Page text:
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abishur
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Re: NES + Raspberry Pi for retro gaming and media center (Difficulty Moderate)

Sat Nov 26, 2011 5:59 am

Project Scope: A fresh take on an old favorite: take a working NES and add an r-pi to it without destroying the NES in the process

Project Materials:
Soldering Iron
Soldering Wick
Dremel
Working NES
passive USB hub
Wireless keyboard
Short HDMI extension cable (I went with a panel mount option)
Ethernet jack (again I went with a panel mount option)
Playstation 2 to PC adapter
Wireless Playstaion 2 controller

Project Description:
Take a working NES (well, in my case I hope it will be working when I finish ;) ) modify it to hold a raspberry pi inside of it, and use it to stream videos to your TV and play retro gaming systems.

For my setup, I decided that I wanted to use the Playstation 2 wireless controllers, they cost about 15 dollars at gamestop, they have a very good review for working on computers, they're comfortable, and they have the buttons I could want to play all my old school video games... except maybe the sega genesis.

Project Steps
1. Mod the NES

I started first by doing a little house keeping to the NES I disabled the lockout chip and bent the pins on the 72 pin connector upward a little to make a firm contact with the game cartridge (you can read more about this and see other fun mods by going here ).

I'm also planning on swapping out the red led to be blue when the r-pi is on while keeping it red when the nintendo is on. I'm hoping this will result in a purple-ish tint when both are on.

Then came the real modding. There was no spot where the r-pi would actually fit nicely, so I cut out some space on the bottom of the board as shown in this photo (for reference, the power and rest buttons are to the top left of the photo)



I chose this spot for a couple reasons, I didn't have to cut any pylons to get it to fit, and from the outside, you'd never known I had cut it! If you cut any of those other ridges, it makes a big old hole in the bottom of the NES box.

If you remove the expansion box cover on the bottom, you can see the hole from the bottom of the NES



And here it is with the cover back on (what hole?)



Incidentally, I also had to cut the expansion port cover shown here



Here's a picture of the inside with the cover in place. I admit that I didn't make it overly pretty, but this is a part no one sees, so I didn't want to waste a lot of time with it.



Finally, here's a picture of the bottom of the case with a credit card sized object placed in it for reference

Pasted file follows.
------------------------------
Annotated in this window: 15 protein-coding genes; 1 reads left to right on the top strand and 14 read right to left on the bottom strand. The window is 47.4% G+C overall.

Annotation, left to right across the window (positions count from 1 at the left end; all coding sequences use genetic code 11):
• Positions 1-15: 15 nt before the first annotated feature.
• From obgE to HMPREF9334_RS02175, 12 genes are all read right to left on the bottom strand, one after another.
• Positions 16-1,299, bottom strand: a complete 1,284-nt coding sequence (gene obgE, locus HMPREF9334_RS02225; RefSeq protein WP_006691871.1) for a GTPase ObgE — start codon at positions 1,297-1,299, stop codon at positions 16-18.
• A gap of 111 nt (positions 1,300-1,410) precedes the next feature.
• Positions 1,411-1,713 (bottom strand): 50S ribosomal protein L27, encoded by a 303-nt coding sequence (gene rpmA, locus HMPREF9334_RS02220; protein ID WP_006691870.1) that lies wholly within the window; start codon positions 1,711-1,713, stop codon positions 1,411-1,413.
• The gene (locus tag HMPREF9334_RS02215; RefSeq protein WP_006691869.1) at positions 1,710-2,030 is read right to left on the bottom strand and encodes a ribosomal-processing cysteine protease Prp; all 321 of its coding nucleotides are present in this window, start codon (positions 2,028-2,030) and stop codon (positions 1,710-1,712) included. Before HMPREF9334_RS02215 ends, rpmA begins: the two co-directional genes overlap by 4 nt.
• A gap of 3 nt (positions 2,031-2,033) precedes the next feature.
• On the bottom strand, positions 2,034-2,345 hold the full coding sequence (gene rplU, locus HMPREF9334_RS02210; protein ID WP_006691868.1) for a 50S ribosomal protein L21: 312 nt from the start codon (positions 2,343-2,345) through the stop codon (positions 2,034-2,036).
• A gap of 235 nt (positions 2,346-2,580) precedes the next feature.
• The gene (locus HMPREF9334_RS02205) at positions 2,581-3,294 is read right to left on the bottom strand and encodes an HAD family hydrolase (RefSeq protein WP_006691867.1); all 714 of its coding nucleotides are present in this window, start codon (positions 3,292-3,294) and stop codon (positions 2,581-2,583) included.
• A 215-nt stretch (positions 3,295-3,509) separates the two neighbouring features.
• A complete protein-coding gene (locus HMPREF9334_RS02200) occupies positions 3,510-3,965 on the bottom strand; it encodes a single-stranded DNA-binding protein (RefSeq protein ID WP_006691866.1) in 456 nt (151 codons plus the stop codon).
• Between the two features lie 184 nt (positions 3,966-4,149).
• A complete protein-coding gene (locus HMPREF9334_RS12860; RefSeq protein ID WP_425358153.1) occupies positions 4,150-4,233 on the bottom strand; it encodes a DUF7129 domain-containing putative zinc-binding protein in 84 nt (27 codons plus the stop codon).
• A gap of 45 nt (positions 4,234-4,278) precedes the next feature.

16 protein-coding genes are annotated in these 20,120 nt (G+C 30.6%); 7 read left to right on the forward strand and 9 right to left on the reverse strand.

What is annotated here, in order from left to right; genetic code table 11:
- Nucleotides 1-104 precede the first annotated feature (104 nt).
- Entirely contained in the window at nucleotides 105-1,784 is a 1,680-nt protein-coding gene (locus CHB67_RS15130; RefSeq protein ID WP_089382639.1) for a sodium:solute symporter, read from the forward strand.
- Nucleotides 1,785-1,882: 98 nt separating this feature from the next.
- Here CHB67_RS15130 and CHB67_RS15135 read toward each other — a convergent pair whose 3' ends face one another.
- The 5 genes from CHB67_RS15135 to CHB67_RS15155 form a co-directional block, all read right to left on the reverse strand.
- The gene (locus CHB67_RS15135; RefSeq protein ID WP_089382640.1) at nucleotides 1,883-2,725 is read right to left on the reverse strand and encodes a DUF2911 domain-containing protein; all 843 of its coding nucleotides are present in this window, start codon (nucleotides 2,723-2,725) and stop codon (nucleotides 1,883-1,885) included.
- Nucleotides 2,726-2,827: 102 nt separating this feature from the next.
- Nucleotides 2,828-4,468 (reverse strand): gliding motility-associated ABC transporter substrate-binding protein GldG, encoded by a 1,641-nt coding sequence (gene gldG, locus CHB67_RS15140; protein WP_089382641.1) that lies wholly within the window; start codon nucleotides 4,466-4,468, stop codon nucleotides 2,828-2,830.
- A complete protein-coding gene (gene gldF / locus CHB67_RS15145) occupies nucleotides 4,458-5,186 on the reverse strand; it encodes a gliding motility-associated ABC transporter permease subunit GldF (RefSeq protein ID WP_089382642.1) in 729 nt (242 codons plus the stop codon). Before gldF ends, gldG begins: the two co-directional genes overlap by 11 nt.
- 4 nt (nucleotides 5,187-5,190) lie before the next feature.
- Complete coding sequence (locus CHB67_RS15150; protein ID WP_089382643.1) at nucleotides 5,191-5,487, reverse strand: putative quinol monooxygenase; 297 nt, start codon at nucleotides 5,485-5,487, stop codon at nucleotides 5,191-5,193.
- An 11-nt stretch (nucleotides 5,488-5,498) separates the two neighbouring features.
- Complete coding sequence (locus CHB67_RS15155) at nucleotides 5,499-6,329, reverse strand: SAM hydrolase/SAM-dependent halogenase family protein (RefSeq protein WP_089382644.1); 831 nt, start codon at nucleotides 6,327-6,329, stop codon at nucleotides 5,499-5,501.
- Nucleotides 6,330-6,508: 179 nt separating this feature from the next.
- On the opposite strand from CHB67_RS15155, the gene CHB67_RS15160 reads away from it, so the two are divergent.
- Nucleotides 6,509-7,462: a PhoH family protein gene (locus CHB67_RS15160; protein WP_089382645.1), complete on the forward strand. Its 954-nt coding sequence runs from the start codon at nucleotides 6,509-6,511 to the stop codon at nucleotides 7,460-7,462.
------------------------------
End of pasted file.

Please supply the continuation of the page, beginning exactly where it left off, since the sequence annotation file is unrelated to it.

Now in hindsight, I made a little snafu. The SD card can't be accessed from outside the case! Oh well, once it's up and running I shouldn't need to swap out the SD card. It's no more an inconvenience than opening up a pc to get the hard drive I suppose.

Step 2 - Powering it

Originally, I was going to power it off a single 9V 3A DC adapter for the Nintendo, I would tap the 9V rail and feed it into a voltage regulator circuit of my design, then after the appropriate voltage regulation, attach it to the two pins in the GPIO strip that have been stolen off the GPIO and attached to the 5V rail instead.

Well to my surprise I find the following little goody in the NES



That's a voltage regulator it accepts a 7-12 V input and outputs 5V DC! Well I'm putting more Amps down it than it can handle so I've decided to swap it out (you can see in the photo above that I've already desoldered it). I'm thinking I want something that will just smooth out the 5V rail and use a 5V PSU rather than a voltage regulator and step it down from a higher voltage. So I'm open to suggestions.

Then all I'd do is jumper what used to be the the input to the output pins of where the voltage regulator used to be and attach my micro usb cable to those + and ground pins at that point. Nintendo gets 5V like it uses and the r-pi get it's 5 volts as well.

Step 3 - More case modding

Once my extension cables get in I'm going to mount the ethernet port and the hdmi port. I'm not worried about anything else on the r-pi since this is just a retro gaming and media center computer.

Step 4 - Front end?

I haven't decided yet, but I think I'd like have the r-pi boot up into a system chooser, it would be a basic menu controlled either by one of the controllers, or by an IR controller (maybe a usb to ir deal, if someone know a more direct way that'd be pretty fun too ;) ) The menu options would either let me choose an emulator to pull up or a media browser. I'm not overly worried about writing a program to choose which program to run, but I'm open to suggestions on the media browser.

I'd prefer something a little cooler than just a file browser that would open a media player. XBMC is a strong contender assuming they port it over of course :P but I'm not sure how it would run as an application on the r-pi as opposed to the "OS" so to speak.
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Re: NES + Raspberry Pi for retro gaming and media center (Difficulty Moderate)

Sat Nov 26, 2011 6:42 am

I like. It will be a cool stealthy PC.

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Re: NES + Raspberry Pi for retro gaming and media center (Difficulty Moderate)

Sun Nov 27, 2011 3:39 am

Powering Part Two: